So, yeah, all of our best-laid plans went out of the window in quite spectacular fashion. What follows next is an edited version of us scrambling to get our heads around a grand splurge of announcements that pretty much set the PlayStation 5 up for most of 2021. As ever, Ryan remained cheerily straightforward company. You don’t get a lot of waffle from the chap: either a full answer or a quick demur with few tangents for the sake of chewing the clock off an interview. Since half the known universe would be out for blood if we didn’t ask the obvious question, we took a little detour of our own to start things off.
GQ: Since we’ve got you here, when is everyone who wants to buy a PS5 going to be able to easily buy one?Jim Ryan: All I can say is we’re working as hard as we possibly can. You may have read that we sold 4.5 million PS5s at the end of December—that’s more than we did PS4s in 2013 and that was the high watermark for the PlayStation generation. So, with everything in the world throughout last year, we feel like that was fairly decent. One in four of those who have bought a PlayStation 5 do not have a PS4 and those around about half are new to the PlayStation Network. So it’s really nice that we’re able to bring in people from outside.
I know there were people who wanted a PS5 and couldn’t find one. We’re very sorry about that and obviously grateful that demand has been as strong as it is.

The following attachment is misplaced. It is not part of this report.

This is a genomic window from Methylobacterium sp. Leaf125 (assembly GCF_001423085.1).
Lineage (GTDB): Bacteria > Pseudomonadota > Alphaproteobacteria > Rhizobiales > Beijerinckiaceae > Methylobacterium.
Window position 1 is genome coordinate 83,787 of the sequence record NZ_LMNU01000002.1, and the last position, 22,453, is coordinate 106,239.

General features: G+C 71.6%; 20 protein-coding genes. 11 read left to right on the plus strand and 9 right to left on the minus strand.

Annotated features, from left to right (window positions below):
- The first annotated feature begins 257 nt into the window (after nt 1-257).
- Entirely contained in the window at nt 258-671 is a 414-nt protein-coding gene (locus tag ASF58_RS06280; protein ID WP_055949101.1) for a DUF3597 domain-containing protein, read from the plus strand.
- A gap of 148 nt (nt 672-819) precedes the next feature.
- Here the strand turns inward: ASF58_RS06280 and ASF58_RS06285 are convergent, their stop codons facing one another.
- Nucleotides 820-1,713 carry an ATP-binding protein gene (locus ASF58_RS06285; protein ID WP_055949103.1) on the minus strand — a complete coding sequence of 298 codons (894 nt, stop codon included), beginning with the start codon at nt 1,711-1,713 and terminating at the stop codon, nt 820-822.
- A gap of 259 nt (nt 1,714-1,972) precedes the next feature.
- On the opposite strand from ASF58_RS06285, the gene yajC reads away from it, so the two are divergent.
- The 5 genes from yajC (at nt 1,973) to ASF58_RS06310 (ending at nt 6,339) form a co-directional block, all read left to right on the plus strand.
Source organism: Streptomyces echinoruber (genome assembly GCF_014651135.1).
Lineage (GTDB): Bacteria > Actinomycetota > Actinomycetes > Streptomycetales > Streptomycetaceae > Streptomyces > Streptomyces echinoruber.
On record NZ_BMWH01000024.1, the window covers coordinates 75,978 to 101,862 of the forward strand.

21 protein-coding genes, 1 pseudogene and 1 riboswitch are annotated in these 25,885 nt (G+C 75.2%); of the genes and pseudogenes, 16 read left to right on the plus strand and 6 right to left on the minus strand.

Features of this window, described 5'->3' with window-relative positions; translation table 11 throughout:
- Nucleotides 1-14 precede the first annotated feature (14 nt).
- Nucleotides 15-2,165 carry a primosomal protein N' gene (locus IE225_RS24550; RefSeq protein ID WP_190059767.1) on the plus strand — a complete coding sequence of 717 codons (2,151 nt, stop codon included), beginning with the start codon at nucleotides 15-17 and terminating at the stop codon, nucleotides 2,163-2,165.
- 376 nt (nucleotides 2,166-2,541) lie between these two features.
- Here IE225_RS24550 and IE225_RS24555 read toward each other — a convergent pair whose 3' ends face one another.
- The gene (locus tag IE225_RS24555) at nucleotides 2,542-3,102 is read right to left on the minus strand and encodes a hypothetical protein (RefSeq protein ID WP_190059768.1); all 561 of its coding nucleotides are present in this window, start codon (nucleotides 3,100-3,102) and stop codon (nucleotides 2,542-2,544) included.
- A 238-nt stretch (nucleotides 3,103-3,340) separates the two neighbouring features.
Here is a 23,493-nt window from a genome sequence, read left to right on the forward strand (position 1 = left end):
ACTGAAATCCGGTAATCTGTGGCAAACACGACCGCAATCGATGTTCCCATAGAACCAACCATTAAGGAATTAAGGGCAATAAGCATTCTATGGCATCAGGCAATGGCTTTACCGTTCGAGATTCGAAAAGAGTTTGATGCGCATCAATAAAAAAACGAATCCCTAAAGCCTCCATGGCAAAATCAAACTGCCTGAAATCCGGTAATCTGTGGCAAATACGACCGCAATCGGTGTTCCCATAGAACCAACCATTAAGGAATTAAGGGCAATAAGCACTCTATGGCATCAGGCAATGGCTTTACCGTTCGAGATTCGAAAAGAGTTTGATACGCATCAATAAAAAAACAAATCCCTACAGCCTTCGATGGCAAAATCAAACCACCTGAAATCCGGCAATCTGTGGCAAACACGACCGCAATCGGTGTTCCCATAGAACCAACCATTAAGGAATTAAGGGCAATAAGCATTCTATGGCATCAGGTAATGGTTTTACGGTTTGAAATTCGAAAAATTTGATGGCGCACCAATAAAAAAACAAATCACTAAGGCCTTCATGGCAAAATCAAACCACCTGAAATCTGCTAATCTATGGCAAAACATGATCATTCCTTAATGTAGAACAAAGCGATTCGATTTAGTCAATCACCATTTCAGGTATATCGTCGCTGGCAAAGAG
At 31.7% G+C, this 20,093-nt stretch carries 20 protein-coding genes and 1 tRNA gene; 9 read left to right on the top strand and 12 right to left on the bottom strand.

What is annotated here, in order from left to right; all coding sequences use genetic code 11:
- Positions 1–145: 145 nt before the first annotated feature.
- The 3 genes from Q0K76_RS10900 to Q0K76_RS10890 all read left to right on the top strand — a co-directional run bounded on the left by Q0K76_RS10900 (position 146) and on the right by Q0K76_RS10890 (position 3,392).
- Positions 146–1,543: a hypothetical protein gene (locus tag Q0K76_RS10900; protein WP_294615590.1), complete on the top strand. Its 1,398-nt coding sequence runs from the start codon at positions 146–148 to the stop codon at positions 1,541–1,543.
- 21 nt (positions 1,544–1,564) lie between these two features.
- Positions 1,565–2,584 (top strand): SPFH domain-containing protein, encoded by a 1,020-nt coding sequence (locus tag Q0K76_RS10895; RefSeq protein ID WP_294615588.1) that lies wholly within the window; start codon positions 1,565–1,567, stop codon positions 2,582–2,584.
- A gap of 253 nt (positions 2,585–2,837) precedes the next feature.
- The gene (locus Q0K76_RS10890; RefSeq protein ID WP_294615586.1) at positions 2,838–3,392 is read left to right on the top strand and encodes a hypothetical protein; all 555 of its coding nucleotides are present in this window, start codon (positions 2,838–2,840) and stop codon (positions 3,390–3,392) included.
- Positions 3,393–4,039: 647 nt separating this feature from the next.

What’s holding back production? We’d imagine it’s more than just Covid.Obviously in a pandemic supply chains become a little more complicated than would normally be the case. You know, one very visible example is the difficulties in the semiconductor market. You know, whether it’s automobiles, smartphones, PCs or games consoles, the problems in all those areas are very widely documented. We had to move to a distribution model that is entirely online and that’s something that we never had to do before. And, finally, just the level of demand for PlayStation 5. So, you know, all of those things kind of combined.
We’re working as we always have, but with renewed vigour and energy post Christmas to get supply up, it will increase as each month passes. And the situation will start to get better hopefully quite quickly. We have been relentless in terms of trying to increase production and I really can’t say any more than that.